Manhattan’s Javits Center, host of the 2021 Armory Show.
Photo: Courtesy of the Armory Show

The 2021 Armory Show Heralds the Return of New York’s Art Scene

Here’s what to look out for at the 27th edition of the esteemed fair, which is taking place at the Javits Center from September 9–12

Nicole Berry, executive director. Photo: Camila Falquez/Courtesy of the Armory Show

On September 9, the 27th edition of The Armory Show will be the first New York art fair to return after the pandemic forced the world to stop. Despite the many cancellations, the overall art market has had ups as well as downs in a roller coaster of a year. The mixed signals have sent many scrambling to understand how to recalibrate and sell art.

According to the most recent Art Basel and UBS Art Market Report, online art sales in 2020 reached $12.4 billion, which is double what they were in 2019. And yet, the report also found “despite the high number of events being cancelled, 41 percent of high-net-worth collectors surveyed reported that they made a purchase at an art fair in 2020, while 45 percent reported making one through an art fair’s online viewing room.”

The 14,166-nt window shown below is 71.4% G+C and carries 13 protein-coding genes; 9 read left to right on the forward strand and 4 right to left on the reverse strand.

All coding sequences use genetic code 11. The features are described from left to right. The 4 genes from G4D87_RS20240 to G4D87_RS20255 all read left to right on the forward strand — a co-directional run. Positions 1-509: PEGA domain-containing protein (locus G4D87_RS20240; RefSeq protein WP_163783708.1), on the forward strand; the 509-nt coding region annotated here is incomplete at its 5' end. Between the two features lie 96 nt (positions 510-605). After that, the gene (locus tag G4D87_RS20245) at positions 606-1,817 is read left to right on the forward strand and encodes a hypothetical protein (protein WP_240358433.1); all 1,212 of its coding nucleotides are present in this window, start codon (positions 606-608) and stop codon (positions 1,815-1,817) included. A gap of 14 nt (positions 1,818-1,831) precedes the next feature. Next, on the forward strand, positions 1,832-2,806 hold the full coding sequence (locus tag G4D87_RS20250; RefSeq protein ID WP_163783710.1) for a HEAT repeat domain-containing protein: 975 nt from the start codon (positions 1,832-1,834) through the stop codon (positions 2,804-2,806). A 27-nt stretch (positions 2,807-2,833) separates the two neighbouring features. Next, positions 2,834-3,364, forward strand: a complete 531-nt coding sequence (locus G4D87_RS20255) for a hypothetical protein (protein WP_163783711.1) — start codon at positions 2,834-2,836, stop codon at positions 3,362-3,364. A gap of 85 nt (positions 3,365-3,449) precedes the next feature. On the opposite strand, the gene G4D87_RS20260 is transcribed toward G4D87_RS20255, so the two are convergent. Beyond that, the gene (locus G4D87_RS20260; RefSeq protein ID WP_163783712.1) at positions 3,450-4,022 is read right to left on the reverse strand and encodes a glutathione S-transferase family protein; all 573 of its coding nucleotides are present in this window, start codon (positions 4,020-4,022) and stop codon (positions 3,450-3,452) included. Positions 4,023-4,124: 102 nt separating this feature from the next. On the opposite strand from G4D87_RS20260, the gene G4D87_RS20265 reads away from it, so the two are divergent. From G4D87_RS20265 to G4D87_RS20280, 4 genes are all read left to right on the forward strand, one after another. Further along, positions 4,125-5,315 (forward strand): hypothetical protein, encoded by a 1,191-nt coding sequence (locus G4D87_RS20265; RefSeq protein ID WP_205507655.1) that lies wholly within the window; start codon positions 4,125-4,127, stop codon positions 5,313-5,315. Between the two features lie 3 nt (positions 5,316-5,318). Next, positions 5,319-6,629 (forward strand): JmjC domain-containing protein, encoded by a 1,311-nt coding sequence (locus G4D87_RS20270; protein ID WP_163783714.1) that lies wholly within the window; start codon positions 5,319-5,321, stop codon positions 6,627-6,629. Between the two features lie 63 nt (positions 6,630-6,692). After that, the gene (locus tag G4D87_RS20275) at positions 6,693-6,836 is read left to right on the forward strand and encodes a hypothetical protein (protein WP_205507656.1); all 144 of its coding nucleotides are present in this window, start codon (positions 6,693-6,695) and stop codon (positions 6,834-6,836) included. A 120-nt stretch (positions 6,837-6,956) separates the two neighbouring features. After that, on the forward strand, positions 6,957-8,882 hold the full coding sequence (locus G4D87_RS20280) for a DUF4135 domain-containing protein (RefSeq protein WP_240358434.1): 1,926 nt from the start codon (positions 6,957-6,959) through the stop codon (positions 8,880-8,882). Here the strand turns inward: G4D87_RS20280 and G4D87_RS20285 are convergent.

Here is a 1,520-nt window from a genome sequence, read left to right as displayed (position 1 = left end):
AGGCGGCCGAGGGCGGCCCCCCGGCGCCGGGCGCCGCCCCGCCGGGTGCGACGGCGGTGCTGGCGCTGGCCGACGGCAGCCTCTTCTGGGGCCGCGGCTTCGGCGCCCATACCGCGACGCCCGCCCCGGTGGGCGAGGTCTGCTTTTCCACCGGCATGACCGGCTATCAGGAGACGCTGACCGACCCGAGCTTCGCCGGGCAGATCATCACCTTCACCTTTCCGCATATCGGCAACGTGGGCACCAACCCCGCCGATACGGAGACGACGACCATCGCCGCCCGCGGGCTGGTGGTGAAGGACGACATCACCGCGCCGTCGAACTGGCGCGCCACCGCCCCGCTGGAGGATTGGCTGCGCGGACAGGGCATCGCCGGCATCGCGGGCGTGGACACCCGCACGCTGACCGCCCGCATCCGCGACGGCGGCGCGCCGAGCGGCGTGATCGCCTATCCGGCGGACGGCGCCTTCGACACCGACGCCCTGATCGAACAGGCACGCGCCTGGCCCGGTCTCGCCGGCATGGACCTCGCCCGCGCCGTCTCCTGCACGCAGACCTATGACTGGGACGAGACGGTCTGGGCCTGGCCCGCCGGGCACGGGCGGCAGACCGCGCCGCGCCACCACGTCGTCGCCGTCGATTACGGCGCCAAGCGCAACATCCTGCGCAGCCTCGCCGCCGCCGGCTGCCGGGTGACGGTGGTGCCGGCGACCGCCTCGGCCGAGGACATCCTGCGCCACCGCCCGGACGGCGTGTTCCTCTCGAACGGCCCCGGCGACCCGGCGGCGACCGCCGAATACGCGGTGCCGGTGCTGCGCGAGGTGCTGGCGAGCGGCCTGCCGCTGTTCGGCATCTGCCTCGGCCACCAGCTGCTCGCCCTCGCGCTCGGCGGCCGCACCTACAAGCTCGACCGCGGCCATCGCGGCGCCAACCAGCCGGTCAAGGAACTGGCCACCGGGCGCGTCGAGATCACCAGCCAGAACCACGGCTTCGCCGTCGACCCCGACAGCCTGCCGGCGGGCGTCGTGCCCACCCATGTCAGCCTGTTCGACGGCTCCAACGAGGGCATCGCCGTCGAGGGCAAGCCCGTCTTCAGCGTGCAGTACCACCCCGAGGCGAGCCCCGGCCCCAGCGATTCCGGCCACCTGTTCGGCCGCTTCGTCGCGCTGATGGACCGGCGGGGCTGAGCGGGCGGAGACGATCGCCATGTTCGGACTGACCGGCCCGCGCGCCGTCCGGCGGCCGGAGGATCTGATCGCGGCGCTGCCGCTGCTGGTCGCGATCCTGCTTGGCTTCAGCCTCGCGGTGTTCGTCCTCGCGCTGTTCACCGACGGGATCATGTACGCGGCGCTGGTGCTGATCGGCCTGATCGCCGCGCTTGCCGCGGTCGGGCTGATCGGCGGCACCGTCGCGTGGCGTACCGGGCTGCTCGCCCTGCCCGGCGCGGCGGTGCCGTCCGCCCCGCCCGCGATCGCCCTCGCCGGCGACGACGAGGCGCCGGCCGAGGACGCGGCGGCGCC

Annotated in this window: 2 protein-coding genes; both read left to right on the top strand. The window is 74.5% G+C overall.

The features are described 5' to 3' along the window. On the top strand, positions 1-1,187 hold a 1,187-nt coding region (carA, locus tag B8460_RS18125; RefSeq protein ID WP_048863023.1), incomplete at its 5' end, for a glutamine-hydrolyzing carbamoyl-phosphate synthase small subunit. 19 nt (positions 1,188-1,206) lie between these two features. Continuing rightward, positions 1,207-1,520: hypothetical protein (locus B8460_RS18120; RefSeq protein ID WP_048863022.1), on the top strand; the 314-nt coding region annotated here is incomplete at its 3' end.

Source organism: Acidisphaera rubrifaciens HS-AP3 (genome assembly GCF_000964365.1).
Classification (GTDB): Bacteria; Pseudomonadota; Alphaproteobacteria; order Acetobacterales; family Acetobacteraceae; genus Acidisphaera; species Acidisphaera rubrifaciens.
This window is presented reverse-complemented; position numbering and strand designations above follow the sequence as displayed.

Don’t count art shows out yet!

Jennifer Rose Sciarrino, butterfly buffet, 2020. Photo: Courtesy of the Artist and Daniel Faria gallery

In a conversation with the “Art Market” author Georgina Adam, Marc Spiegler, former global director of Art Basel, said, “We’re not going to return to the old normal, we’re going to a new normal—but it will be new before it is normal.”

The Library Street Collective’s (LSC) gave us a beautiful example of the “new normal” with the incredibly impressive virtual art shows they hosted throughout the pandemic (where even the art didn’t actually show up).